Clinical data known to date implicate that conventional therapies are not sufficient to achieve long-term control or remission in cases of neoplastic meningitis (Strik, Proemmel 2010). Molecularly targeted therapies that aim at preventing tumor cells from invasion into the CSF space may offer more efficacy. At present, several pharmacological inhibitors of MPs are already available and ADAM-inhibitors are being developed. After a more detailed analysis of the pathophysiological mechanisms, pharmacological inhibition of MPs and ADAM proteins may be efficient tools to prevent or treat malignant CSF-invasion.
In this respect, our results from a multiplexed assay provide a novel perspective into MMP/ADAM contribution to the pathophysiology of NM. More importantly, the simple profiling of protease activities in CSF samples from patients with medical indications seems to reflect individual context-dependent protease function in invasive diseases and should be explored in a larger cohort of NM patients but also in other clinical applications including infectious diseases in the CNS.
Based on these pilot data we demonstrated that the simultaneous detection of metalloprotease activities in CSF samples by the PrAMA method could be of diagnostic value to distinguish NM from metastasis without NM and from controls with normal CSF. The observed cleavage profiles are consistently present in patients with a positive follow-up analysis and are modulated by successful treatment of NM. Moreover, we detected ADAM8, MMP-9, and ADAM17 activities in the CSF as major analytes in the CSF of patients with NM.
The study was conceived by CC, HS, and JWB, experiments were designed by CC and JWB, CC and KD performed the experiments, CC and MAM analyzed and interpreted the data, the final manuscript was prepared by CC, HS, MAM, DAL and JWB, the whole study was supervised by JWB. All authors read and approved the final manuscript.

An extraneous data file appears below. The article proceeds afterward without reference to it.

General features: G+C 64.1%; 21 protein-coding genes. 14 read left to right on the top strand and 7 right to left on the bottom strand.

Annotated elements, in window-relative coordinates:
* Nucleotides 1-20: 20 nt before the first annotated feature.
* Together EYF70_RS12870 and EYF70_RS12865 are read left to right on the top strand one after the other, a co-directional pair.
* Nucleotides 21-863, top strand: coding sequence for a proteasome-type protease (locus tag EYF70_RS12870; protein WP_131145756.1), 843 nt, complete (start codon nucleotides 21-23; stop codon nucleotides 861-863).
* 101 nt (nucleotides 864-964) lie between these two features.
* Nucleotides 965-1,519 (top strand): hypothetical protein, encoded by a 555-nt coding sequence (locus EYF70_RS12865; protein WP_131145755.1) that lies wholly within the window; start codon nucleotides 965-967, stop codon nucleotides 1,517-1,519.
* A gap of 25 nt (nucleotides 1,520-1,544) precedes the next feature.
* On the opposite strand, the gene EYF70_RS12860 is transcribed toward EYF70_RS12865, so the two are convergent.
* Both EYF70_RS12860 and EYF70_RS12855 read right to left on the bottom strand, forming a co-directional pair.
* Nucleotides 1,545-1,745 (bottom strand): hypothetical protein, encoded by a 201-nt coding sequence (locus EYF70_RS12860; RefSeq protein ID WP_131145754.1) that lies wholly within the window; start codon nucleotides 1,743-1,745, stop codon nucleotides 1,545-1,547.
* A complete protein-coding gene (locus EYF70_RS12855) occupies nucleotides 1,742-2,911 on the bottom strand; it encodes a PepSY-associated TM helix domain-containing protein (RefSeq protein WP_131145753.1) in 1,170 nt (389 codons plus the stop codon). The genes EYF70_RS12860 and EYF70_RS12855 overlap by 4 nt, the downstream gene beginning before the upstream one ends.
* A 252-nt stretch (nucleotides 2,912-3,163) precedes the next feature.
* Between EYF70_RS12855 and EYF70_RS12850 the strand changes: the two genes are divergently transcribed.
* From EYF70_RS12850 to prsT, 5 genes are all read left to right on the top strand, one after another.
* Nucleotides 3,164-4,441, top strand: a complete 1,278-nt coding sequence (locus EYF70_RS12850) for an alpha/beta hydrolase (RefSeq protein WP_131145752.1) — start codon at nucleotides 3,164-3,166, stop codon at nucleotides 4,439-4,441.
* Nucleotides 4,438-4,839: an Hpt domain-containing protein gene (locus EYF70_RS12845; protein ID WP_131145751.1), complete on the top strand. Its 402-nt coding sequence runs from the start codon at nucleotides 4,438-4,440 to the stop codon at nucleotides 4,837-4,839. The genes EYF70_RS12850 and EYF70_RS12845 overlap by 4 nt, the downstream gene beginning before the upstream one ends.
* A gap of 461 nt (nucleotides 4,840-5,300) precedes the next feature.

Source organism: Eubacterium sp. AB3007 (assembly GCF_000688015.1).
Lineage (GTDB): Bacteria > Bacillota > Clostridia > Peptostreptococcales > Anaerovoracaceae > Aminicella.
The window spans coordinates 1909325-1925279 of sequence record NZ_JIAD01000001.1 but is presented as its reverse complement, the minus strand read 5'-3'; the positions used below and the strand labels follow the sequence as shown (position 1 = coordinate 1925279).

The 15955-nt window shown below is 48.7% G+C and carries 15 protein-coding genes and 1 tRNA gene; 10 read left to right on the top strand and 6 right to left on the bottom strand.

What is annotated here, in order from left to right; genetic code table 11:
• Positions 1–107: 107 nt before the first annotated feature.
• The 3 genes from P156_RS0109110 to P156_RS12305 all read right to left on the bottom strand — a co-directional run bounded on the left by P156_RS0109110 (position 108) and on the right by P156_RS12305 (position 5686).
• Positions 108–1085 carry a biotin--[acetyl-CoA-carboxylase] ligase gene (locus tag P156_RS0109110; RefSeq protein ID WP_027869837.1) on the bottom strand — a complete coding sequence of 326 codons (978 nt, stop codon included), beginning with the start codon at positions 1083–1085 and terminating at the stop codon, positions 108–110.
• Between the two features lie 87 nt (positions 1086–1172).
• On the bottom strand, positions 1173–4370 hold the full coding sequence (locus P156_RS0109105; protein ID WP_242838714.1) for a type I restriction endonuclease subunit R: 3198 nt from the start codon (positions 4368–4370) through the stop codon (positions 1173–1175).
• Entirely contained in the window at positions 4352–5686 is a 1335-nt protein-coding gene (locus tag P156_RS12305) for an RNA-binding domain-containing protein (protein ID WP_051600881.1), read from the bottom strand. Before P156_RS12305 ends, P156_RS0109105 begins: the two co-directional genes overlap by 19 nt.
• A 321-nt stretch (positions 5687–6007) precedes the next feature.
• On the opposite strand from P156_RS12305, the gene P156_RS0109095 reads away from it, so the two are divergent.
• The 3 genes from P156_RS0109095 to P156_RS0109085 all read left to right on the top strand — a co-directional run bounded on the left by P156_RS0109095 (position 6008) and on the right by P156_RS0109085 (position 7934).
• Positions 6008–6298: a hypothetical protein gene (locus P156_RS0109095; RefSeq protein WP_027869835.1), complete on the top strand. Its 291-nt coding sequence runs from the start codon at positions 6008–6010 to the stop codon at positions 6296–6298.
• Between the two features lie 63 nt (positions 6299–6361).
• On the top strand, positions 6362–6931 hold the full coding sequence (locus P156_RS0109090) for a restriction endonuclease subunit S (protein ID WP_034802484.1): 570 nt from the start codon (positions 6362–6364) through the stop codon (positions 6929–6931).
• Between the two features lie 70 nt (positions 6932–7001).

The authors wish to thank G. Engel, A. Hehenkamp, D. Blecker, S. Motzny, and M. Happel for help with CSF collection and patient documentation and S. Rakow for initial help with CSF analysis. We are grateful to M. Moss for helpful discussions.
The authors declare that they have no competing interests.
Raw data of anonymized patients, experimental protocols, and Matlab codes are available on request.
Ethics Approval was obtained by the Local Ethics Committee at Marburg University (Faculty of Medicine), File No. 101/15.
Work was generously supported by the P.E. Kempkes Foundation, Marburg, Germany.
Springer Nature remains neutral with regard to jurisdictional claims in published maps and institutional affiliations.
Electronic supplementary material
The online version of this article (doi:10.1186/s12987-017-0070-5) contains supplementary material, which is available to authorized users.
Catharina Conrad, Email: ed.grubram-inu.dem@kirts.
Kristina Dorzweiler, Email: ed.grubram-inu.dem@kirts.
Miles A. Miller, Email: ed.grubram-inu.dem@kirts.
Douglas A. Lauffenburger, Email: ed.grubram-inu.dem@kirts.
Herwig Strik, Phone: +49 6421 58 61363, Email: ed.grubram-inu.dem@kirts.
Jörg W. Bartsch, Phone: +49 6421 58 661173, Email: ed.grubram-inu.dem@hcstrabj.